This series is sponsored by Minority University Research and Education Program and NICE, and is part of the Digital Learning Network program to expand the reach of NICE projects.

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NES Web Seminar — Electromagnetic Spectrum: Remote Sensing Ices on Mars

As part of a series of electronic professional development experiences, the NASA Explorer Schools project and the National Science Teachers Association are hosting a 90-minute Web seminar on March 20, 2014, at 6:30 p.m. EDT. Learn how to use authentic NASA mission data to investigate the composition and distribution of ice in the high-latitude regions of Mars through analysis of visible light, infrared light and gamma rays. The seminar includes information about a unique student extension activity, where students access a free computer simulation illustrating how gamma rays are used to determine the chemical composition of Mars.

The featured activity provides many opportunities for incorporating national science, technology and mathematics learning standards into the curriculum as well as addressing high school Next Generation Science Standards.

This is the last time this Web seminar will be offered during the current school year.

For more information and to register online, visit http://learningcenter.nsta.org/products/symposia_seminars/NES4/webseminar9.aspx.

To learn more about the NASA Explorer Schools project, visit http://explorerschools.nasa.gov.

Email any questions about this opportunity to the NES Help Desk at NASA-Explorer-Schools@mail.nasa.gov.

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Free NASA Online Course — Teaching Tomorrow’s Engineers

NASA Educator Professional Development and the National Science Teachers Association have joined forces to create and offer this first-of-its-kind online course for middle school educators. Participants can earn a certificate acknowledging 15 hours of effort. Graduate credit is available for a fee.

Module 1: Introduction to the Engineering Design Process
Event Dates:
March 26, March 31, April 7 and April 17, 2014

Module 2 (optional): Implementing the Engineering Design Process in Your Classroom
Event Dates:
April 21 and April 28, 2014

For more information about the course and to register online, visit http://learningcenter.nsta.org/products/online_courses/NEScourse.aspx.

Questions about this series opportunity should be directed to John Entwistle at john.d.entwistle@nasa.gov.

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American Meteorological Society’s Project Atmosphere Workshop

Project Atmosphere is a two-week workshop offered by the American Meteorological Society. Designed for K-12 educators who teach science courses with atmospheric content, this workshop will introduce participants to the latest technologies and techniques for sensing, analyzing and forecasting weather. Each participant will be supplied with a variety of instructional resource materials, including those to be used in peer-led teacher training sessions.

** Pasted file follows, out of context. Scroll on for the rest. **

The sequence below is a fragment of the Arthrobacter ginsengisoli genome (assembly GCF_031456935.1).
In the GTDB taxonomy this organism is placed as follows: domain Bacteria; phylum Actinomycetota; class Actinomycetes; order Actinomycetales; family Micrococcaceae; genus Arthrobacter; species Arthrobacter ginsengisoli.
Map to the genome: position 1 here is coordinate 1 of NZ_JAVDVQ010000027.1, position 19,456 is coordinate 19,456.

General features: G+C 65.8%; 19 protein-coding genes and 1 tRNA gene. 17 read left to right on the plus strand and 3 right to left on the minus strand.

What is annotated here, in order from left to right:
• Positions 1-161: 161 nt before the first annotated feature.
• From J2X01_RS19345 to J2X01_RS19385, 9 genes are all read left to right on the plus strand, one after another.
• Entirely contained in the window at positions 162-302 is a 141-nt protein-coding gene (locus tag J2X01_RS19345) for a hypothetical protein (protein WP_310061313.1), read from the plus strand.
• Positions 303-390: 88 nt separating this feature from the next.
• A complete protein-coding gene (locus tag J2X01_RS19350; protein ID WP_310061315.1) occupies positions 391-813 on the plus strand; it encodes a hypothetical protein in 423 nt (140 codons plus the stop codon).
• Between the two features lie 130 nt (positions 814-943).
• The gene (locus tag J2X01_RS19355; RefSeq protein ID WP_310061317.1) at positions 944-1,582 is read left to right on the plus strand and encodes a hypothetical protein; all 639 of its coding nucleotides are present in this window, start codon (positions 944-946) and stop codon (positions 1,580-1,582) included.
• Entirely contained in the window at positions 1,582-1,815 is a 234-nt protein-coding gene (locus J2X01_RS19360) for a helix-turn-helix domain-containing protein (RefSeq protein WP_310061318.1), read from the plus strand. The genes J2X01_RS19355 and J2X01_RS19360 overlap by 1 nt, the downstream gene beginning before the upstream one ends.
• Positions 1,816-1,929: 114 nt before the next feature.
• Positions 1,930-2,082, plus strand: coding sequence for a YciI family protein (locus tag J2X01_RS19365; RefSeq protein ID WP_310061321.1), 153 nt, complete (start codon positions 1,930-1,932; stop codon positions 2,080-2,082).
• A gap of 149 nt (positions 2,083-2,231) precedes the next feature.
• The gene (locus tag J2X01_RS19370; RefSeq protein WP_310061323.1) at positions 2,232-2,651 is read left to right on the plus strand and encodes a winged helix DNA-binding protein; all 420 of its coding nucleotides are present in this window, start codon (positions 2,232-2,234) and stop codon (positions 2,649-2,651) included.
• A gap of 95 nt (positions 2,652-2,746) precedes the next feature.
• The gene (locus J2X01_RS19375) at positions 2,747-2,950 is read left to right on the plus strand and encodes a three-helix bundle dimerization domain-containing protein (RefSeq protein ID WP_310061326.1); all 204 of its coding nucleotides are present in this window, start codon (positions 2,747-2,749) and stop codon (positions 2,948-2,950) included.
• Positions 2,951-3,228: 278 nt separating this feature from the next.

The workshop will take place July 13-25, 2014, at the National Weather Service Training Center in Kansas City, Mo. Applications are due March 28, 2014.

For more information, visit http://www.ametsoc.org/amsedu/Proj_ATM/projatm.html.

Questions about this opportunity should be directed to amsedu@ametsoc.org.

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NASA’s REEL Science Communication Contest

So you want to be a NASA producer? NASA is looking for talented high school students to create videos that engage younger students in earth science.

Students are consuming over 10 hours of media each day, and video is increasingly important to reach and engage this audience about science. NASA is hosting the second annual video contest, challenging high school students to produce a two-minute video for middle school students. The videos should communicate one of the following science concepts: how climate impacts ice and ice impacts climate, forest fire effects on air quality or water of the water planet.

Winning videos will be posted on NASA’s website. Winners will also get the opportunity to be a NASA producer working with NASA scientists and communication experts in July 2014 to produce an earth science feature video.

The deadline for submitting videos is March 31, 2014.

For more information and instructions for submitting a video, visit http://reelscience.gsfc.nasa.gov/.

Questions about this contest should be emailed to Tassia Owen at tassia.owen@nasa.gov.

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Engineering for You Video Contest

In celebration of its upcoming 50th anniversary, the National Academy of Engineering, or NAE, is launching the Engineering for You, or E4U, video contest to highlight the impact that engineering has or will have on society.